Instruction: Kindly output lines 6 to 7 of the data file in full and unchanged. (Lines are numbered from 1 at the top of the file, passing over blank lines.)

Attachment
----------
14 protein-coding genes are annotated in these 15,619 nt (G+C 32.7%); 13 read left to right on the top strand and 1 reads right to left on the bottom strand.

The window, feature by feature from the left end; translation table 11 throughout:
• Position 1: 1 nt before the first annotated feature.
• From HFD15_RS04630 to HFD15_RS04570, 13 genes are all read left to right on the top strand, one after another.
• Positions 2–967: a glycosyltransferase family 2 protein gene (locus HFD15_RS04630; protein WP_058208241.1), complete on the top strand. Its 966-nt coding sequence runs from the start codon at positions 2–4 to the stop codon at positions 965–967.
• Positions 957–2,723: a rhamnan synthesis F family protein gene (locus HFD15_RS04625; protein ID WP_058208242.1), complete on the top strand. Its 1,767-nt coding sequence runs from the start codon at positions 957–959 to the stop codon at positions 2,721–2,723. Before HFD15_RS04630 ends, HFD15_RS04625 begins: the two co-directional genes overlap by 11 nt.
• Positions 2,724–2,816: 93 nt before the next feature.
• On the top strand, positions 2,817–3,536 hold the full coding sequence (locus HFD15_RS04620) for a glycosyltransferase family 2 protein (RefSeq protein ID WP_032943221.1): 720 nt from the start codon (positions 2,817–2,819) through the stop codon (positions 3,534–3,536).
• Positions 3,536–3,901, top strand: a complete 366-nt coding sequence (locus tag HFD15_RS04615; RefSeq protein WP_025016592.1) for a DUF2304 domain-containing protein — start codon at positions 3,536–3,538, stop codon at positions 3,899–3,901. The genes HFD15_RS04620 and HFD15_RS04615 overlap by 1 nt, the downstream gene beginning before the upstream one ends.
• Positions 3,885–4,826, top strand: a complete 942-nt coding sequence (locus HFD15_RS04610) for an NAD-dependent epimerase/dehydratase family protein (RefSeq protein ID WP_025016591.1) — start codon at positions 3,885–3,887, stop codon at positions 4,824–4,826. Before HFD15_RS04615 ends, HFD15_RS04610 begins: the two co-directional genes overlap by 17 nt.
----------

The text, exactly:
• Positions 957–2,723: a rhamnan synthesis F family protein gene (locus HFD15_RS04625; protein ID WP_058208242.1), complete on the top strand. Its 1,767-nt coding sequence runs from the start codon at positions 957–959 to the stop codon at positions 2,721–2,723. Before HFD15_RS04630 ends, HFD15_RS04625 begins: the two co-directional genes overlap by 11 nt.
• Positions 2,724–2,816: 93 nt before the next feature.